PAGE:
In a gaming industry twist of fate, the Rio, a Brazilian-themed resort in Las Vegas, is poised to make a triumphant return with a $350 million renovation under Dreamscape Cos. ownership. This project, helmed by Dreamscape CEO Eric Birnbaum, is scheduled to begin this month and will unfold in two phases, with the first one expected to take a year and a half to complete.
The primary focus will be on modernizing the rooms, creating a "modern-day look" that exudes "approachable luxury." Birnbaum aims to strike a balance between value and experience, offering guests an exceptional gaming experience with top-of-the-line amenities and ambiance.
"We’re really not looking to compete and get in a knife fight with the Wynns of the world," he said, as reported by the Las Vegas Review-Journal. "Our goal is not to win on price and undercut the market by being the cheapest out there by any stretch of the imagination. What we’re really trying to do is balance value for experience. When I look at the market and look at who is focused on that, I find it very hard to find a real true competitor."
Managed by Caesars Entertainment, the resort was acquired by Dreamscape Companies in December 2019 for $516 million, with an existing Caesars management agreement ending in October, giving Birnbaum plenty of time to make plans for his first foray into Las Vegas.
Dreamscape has a plan to take about 10% of the rooms offline at a time in the Ipanema Tower, assuring that there’s no construction noise on the floor above and below the floor that’s getting the overhaul. After 18 months, the second phase of renovation will occur with rooms in the Masquerade Tower.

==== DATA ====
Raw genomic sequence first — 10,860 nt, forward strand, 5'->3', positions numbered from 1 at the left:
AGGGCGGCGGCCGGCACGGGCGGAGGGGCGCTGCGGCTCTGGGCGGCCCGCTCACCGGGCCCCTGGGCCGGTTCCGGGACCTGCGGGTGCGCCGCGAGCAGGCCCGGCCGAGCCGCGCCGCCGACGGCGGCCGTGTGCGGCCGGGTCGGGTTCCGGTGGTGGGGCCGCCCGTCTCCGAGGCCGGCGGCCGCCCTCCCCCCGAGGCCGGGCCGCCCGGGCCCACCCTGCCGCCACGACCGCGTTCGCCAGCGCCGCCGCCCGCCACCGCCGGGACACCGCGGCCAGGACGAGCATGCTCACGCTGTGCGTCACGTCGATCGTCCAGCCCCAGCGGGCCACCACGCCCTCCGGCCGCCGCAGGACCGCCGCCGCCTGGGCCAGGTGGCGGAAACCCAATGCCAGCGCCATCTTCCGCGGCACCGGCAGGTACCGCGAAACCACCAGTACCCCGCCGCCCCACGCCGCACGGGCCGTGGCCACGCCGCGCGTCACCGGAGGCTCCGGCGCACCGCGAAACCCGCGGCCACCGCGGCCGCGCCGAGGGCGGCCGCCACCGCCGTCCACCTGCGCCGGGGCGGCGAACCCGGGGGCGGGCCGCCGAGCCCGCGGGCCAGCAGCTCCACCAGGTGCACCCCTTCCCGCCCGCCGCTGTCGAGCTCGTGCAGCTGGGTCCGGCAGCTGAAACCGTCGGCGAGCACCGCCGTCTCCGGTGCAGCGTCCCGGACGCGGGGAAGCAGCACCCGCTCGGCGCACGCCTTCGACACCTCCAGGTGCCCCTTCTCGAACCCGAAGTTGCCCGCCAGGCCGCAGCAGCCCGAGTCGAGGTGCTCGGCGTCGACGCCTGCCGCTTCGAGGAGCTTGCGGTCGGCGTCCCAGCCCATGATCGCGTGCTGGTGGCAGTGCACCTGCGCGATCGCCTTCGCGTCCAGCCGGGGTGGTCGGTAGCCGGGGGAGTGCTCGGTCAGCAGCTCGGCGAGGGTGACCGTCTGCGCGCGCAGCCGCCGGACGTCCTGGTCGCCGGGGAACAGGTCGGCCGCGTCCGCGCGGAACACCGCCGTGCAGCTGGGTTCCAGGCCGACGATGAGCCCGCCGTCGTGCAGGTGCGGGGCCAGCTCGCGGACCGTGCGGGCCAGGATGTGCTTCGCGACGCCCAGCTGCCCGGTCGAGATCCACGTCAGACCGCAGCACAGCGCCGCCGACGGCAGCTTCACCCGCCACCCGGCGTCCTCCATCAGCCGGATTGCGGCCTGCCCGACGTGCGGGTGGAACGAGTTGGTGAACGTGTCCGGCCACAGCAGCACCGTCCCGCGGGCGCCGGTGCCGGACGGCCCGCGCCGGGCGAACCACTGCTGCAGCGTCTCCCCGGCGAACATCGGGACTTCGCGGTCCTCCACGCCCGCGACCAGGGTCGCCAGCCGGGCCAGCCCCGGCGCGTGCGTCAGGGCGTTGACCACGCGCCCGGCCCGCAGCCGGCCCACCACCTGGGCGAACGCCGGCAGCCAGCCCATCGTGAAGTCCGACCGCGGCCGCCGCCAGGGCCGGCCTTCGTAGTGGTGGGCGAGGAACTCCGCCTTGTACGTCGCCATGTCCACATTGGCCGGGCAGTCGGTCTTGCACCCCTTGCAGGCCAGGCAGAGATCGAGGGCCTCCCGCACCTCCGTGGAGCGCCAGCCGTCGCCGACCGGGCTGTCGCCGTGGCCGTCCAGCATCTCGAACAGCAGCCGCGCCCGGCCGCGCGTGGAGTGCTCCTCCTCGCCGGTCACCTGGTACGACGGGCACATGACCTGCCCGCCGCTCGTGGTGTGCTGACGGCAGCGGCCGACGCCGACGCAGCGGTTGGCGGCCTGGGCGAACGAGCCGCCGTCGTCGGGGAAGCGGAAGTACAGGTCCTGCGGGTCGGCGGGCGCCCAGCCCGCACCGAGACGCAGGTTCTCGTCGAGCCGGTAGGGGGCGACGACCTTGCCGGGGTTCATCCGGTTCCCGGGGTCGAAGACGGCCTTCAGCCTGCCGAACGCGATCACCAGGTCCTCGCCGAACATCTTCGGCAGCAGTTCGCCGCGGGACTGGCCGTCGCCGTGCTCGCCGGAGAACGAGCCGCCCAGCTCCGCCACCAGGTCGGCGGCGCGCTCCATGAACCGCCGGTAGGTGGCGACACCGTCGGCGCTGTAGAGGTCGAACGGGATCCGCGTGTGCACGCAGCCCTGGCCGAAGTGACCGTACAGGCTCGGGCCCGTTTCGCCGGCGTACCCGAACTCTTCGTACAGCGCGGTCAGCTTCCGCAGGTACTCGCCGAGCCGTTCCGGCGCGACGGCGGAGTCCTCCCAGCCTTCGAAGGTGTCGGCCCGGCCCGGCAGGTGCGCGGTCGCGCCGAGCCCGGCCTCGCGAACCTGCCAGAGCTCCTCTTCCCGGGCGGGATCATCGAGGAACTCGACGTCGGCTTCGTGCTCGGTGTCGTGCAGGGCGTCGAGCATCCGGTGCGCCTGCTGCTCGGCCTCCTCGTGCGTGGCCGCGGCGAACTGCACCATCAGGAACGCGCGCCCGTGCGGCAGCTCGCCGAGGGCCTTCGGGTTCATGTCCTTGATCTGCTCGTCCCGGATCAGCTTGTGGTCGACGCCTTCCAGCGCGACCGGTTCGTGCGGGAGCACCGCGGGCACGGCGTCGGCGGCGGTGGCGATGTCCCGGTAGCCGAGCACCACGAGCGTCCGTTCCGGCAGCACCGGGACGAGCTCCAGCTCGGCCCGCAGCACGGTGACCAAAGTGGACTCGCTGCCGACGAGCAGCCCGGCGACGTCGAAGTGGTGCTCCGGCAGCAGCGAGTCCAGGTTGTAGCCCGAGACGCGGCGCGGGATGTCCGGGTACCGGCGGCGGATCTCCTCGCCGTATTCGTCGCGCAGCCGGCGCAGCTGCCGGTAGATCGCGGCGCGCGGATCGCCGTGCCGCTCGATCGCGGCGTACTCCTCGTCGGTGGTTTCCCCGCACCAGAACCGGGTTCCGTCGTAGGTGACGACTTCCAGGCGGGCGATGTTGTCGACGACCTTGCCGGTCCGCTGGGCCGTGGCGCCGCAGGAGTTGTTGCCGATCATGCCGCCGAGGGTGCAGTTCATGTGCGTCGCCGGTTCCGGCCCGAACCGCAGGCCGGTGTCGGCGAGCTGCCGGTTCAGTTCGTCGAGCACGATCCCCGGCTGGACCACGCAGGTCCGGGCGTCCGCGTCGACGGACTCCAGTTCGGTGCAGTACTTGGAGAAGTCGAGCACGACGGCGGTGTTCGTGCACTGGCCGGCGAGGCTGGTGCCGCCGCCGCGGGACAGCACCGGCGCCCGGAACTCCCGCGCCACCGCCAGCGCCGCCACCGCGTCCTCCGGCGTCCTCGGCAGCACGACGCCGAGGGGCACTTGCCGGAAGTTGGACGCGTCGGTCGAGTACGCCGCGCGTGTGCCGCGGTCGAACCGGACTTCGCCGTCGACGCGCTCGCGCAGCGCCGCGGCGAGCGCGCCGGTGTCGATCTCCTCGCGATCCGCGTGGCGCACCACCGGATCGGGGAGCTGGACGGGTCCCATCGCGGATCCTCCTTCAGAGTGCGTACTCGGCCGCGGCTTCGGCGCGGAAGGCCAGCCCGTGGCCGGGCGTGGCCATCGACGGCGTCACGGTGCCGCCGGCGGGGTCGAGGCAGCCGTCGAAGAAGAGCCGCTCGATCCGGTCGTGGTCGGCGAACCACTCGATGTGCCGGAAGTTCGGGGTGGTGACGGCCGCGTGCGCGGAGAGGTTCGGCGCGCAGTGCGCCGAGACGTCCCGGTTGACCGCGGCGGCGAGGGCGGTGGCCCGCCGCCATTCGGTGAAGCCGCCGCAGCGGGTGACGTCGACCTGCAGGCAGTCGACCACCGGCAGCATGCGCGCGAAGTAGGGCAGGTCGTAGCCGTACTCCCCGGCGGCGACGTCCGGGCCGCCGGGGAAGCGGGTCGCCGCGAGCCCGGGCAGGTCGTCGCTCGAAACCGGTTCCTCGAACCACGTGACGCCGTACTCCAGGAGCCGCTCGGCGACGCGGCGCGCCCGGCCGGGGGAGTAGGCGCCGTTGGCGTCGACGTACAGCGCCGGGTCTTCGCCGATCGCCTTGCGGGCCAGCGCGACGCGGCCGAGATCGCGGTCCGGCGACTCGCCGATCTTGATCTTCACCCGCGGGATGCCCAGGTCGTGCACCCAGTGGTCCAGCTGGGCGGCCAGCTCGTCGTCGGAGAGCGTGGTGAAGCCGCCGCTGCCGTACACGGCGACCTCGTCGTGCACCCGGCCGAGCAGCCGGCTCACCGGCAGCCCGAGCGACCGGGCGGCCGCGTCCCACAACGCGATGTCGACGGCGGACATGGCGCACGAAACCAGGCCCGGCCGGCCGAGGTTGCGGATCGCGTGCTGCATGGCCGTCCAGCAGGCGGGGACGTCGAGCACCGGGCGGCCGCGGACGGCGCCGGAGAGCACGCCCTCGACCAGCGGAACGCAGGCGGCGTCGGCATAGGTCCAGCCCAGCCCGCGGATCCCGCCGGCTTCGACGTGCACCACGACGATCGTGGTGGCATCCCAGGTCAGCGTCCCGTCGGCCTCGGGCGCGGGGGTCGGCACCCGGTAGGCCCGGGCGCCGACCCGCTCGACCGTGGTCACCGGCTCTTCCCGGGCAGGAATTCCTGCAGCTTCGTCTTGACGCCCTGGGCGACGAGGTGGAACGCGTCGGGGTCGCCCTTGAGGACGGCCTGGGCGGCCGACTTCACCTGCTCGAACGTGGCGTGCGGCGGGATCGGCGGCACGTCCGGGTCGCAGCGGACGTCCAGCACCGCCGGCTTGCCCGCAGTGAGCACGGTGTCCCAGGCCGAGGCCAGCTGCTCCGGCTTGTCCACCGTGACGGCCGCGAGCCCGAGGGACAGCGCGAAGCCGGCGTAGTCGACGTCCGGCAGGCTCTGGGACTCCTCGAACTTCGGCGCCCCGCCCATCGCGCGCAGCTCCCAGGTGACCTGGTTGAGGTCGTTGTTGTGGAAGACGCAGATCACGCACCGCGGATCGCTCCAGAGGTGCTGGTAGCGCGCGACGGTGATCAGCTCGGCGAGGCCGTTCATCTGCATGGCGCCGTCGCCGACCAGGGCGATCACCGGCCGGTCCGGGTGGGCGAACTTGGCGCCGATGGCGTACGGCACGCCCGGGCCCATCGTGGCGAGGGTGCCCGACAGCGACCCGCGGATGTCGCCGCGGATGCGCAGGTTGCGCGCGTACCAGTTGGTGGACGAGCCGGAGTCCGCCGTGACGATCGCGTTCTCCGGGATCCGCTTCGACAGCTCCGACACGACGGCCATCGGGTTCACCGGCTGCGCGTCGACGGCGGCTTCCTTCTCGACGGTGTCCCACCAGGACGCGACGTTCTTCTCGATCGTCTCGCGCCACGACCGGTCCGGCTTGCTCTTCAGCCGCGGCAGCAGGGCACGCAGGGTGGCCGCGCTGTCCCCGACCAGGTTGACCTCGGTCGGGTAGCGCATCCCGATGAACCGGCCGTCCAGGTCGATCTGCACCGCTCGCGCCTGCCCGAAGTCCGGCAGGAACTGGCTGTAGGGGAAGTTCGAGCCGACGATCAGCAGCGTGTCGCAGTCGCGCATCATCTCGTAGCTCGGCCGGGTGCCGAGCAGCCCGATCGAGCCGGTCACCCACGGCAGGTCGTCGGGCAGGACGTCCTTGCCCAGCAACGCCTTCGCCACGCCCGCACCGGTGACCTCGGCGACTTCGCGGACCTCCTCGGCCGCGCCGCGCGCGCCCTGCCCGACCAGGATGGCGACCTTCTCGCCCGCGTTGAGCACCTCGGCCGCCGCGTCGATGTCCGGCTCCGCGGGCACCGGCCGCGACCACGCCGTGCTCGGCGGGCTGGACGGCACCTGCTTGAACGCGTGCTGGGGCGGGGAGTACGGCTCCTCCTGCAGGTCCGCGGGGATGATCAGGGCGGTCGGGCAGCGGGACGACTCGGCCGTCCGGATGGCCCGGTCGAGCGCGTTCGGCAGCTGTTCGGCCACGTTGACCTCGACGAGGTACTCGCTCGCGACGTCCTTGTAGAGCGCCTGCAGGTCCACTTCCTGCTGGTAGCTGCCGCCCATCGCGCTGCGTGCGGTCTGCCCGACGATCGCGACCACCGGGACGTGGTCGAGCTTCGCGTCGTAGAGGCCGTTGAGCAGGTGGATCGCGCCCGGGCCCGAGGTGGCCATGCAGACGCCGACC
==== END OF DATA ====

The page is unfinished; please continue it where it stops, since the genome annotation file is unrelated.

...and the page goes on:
Birnbaum’s company plans to take advantage of the resort's 250,000-square-foot convention facility that has separate access, ingress, and egress. Conventions will be part of the strategy, but not the only strategy.
"There’s not just one thing that you can say, 'Hey this is why a guest is going to come to your asset.' You have to give them reasons, plural, to come to your asset. So a great gaming experience, hopefully, great food, great ambiance, and a place that they feel comfortable with (is what Rio will offer)," the investor further told Review-Journal.
Moreover, according to Birnbaum, the casino would have all new slot machines and orientation with a new loyalty club on the way on October 1, which will be called "Rio Rewards". Birnbaum promises that it will be "the most lucrative reward program in the city." The program aims to entice both new and loyal patrons, setting the resort apart as a prime gaming destination in Las Vegas.
Despite the extensive renovations, the Rio's iconic entertainment lineup remains unchanged. The legendary duo Penn & Teller will continue to grace the stage with their hilarious takes on magic. Birnbaum recognizes the historical significance of Penn & Teller at the Rio, embracing them as cherished partners in this new chapter.
Birnbaum was also cryptic about possibly restarting the Masquerade Show in the Sky. "An element of that is in the cards," he said, according to the above-mentioned media. "All the floats still exist and are ready to be brought out. How we implement the floats and what narrative we do around that is still to be determined. But that’s certainly something that’s on the table."
Last but not least, Birnbaum informed the Rio's iconic buffets will be replaced with an innovative food hall. While acknowledging the buffet's historical significance, Birnbaum recognizes the evolving consumer preferences and the impact of COVID-19. By partnering with executives from The Cosmopolitan of Las Vegas, Dreamscape plans to create a fresh, 2.0 version of a well-executed food hall.
To conclude, Birnbaum said he has been appreciative of Caesars’ management of the property through the transition, calling it "an unbelievably good, collegial partnership for us."